If you don’t, it wastes your future earning potential, and more importantly, years of your life. I’m a man that wasted roughly 5.5 years of my life working a job I hated to pay bills.
I lost $1.2M overnight through my own incompetence. And I lost roughly another $1.01M in lost opportunities over the last 2 years by sitting on my lazy ass and thinking I knew everything.
We only learn money lessons from our mistakes.
This is my attempt to distill the mistakes I’ve made so you can hopefully avoid some of them. Here are the money lessons I wish I knew sooner.
1. Recessions can rip your face off if you don’t expect them
Everyone’s a genius in a bull market. Wait till the bear market hits.
In 2021 I had a giant smirk on my face. I could buy a Lambo just to piss people off even though I didn’t want one.
The markets were kind. They gave loyal servants who took risks (like me) giant monetary gains. We got a bit cocky. My head certainly exploded in size.
Financial Jesus is what they called me.
Then the recession came hard and fast. It took people by their groin area and through them into a tornado. Layoffs happened at rich tech bro startups. Budget cuts. No more stimmy. A sea of red stock prices.
Many weren’t prepared. The tweets with the Bitcoin symbol on the side of some Dubai luxury car stopped. Social went dark.
No one is ever prepared for a recession. We tell ourselves they don’t happen. The only reason I didn’t get wiped out is because the 2008 financial crisis taught me a lesson or two.
Learn about recessions. Remember they happen every 5–7 years, so keep a war chest of valuable assets close by in case you struggle to stay afloat.
2. All the smart wealthy kids have one thing in common
This guy Taylor had a merch business.
His goal was to sell merch for the most popular Youtube creators. It was a hard goal given he didn’t have much traction.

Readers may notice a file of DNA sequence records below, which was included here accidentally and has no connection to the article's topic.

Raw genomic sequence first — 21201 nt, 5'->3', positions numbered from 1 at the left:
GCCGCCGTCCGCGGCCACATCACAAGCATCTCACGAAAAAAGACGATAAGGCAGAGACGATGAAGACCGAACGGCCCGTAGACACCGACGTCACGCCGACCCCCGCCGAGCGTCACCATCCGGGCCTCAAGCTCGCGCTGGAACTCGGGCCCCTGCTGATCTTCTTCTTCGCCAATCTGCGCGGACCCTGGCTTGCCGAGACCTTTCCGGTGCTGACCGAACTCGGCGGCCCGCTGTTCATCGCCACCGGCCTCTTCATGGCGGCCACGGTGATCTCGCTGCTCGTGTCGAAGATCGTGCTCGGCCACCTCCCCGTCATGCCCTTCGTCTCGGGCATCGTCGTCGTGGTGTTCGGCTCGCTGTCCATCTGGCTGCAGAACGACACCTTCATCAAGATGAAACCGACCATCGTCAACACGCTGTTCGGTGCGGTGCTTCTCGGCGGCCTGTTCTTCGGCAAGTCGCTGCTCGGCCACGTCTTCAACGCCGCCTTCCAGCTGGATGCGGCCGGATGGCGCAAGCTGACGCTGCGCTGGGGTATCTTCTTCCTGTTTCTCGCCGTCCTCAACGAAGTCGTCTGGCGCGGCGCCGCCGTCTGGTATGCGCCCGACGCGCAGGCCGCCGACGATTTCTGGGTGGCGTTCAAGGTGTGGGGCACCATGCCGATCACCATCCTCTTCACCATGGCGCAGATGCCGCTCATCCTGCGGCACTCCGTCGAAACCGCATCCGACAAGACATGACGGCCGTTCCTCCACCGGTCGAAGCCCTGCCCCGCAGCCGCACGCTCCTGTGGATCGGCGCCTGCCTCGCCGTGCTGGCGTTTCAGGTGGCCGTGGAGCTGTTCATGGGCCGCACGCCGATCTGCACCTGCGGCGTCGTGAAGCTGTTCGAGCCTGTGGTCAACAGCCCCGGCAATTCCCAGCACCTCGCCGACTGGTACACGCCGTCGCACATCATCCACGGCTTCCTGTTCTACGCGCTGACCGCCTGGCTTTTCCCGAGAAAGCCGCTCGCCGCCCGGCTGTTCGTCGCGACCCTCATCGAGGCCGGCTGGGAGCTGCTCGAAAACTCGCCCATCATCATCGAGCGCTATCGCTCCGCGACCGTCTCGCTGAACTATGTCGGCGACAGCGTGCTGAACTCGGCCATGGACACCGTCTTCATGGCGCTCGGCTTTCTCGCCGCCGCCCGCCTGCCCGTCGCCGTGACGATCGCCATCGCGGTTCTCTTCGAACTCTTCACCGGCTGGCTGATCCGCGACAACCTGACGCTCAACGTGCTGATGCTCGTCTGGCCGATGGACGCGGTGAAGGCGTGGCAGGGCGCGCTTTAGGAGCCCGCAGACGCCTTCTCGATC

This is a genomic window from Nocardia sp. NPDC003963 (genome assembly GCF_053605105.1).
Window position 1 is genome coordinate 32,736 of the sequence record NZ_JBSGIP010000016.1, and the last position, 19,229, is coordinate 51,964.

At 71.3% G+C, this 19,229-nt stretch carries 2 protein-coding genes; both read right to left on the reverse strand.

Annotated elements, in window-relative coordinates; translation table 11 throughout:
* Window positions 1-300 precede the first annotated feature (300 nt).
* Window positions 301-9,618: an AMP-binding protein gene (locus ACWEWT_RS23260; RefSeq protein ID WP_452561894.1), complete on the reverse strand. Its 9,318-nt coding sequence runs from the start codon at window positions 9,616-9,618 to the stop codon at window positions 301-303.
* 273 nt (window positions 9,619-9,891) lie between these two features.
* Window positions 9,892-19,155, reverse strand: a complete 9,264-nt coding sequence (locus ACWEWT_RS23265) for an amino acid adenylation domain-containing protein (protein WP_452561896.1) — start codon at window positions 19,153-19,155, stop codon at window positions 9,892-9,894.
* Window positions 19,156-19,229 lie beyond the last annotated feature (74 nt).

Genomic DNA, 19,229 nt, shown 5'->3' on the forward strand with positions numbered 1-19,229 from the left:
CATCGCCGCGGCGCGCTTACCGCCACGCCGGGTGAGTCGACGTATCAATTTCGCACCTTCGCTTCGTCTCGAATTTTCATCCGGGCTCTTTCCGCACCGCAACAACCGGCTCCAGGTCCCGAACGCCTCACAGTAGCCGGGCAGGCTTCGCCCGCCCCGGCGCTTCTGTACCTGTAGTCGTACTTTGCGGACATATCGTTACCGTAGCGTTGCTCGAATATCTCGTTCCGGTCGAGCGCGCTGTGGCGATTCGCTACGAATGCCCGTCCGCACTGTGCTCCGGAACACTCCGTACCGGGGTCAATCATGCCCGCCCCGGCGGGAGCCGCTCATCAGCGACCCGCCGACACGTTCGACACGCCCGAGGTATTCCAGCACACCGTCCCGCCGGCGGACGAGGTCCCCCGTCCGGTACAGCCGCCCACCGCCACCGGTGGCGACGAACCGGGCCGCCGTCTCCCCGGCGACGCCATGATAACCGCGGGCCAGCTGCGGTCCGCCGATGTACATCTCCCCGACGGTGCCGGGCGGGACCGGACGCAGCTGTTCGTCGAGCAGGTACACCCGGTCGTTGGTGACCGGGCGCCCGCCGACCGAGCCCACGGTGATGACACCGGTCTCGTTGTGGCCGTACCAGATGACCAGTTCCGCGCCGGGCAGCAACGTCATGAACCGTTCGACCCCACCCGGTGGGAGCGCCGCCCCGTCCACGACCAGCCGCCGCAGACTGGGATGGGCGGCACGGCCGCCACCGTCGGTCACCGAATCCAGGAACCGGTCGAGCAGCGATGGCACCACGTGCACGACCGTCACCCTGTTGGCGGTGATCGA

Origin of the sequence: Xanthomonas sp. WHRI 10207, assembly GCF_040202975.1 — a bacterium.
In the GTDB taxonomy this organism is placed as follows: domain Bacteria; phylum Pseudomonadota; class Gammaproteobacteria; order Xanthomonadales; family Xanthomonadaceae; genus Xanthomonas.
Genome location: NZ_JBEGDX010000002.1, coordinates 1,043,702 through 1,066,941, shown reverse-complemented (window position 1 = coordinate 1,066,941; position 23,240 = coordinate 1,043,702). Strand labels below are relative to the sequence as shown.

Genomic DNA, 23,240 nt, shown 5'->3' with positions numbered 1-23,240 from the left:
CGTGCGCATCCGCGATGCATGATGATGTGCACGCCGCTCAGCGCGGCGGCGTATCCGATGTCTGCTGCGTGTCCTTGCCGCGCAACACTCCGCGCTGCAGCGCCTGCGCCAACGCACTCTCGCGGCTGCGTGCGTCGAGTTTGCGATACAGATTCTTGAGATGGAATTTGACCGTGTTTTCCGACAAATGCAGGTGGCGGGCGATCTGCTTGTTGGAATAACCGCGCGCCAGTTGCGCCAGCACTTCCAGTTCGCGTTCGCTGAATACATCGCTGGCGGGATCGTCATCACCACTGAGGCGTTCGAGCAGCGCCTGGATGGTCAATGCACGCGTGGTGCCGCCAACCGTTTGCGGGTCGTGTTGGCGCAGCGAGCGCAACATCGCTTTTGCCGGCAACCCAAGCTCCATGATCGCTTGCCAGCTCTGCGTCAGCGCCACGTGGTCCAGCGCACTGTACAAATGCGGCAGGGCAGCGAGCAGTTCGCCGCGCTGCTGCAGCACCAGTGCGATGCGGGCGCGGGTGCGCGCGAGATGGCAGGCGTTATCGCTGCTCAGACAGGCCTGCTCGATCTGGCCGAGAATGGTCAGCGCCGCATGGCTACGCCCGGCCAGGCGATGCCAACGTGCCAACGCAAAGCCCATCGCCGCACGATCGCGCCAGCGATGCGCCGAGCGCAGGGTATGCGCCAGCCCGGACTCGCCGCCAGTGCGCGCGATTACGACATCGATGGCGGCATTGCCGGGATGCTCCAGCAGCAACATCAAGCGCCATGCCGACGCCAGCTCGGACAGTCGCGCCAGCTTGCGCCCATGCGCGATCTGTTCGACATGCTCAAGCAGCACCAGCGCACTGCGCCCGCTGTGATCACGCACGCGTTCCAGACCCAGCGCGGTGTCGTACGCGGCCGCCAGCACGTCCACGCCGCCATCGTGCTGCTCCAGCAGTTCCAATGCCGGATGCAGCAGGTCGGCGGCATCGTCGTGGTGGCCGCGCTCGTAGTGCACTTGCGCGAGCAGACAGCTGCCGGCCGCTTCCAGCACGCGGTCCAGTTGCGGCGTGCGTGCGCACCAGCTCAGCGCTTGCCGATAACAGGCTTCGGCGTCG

Taylor obsessively watched their videos. He noticed a detail everyone else missed. All these Youtubers had the same front doors. He figured they must all live in the same apartment building.
So he got to work to find out where the apartment building was. It wasn’t hard to figure out. Then he did something most people wouldn’t do.
He moved into the apartment building.
Once he became a resident he had something in common with these Youtubers. They loved fitness so he assumed they’d probably be in the apartment block’s gym.
Twice a day, every day, he went to that gym.
They showed up. He played it cool. He got to know them. He didn’t sell them his damn merch business idea. They became his friends. These friendships turned into business partnerships.
Once he launched merch for them it sold out in minutes and made him millions. The money lesson here is simple…
If you want to make money you have to be in the right environment. You have to find your tribe and go where the opportunity is rather than wait for luck to strike (cause it won’t).
Last week I got semi-confused.
A bunch of young buck creators have come from nowhere and built huge audiences. I’ve been busting my ass for 9 years and am only just ahead of some of them.
I’m not jealous. No. I’m curious.
Then I find this photo…
The group’s success is no accident.
They’ve been hanging out with each other. They’ve taken each person’s unique skill and stacked it to fill in the gaps in their collective knowledge.
I didn’t do this.
No, I tried to go it alone and guess my way to success. I refused to join communities or pay for masterminds. And I was stupid. I’d be 10x wealthier if I had of got around more people with the same goal as me.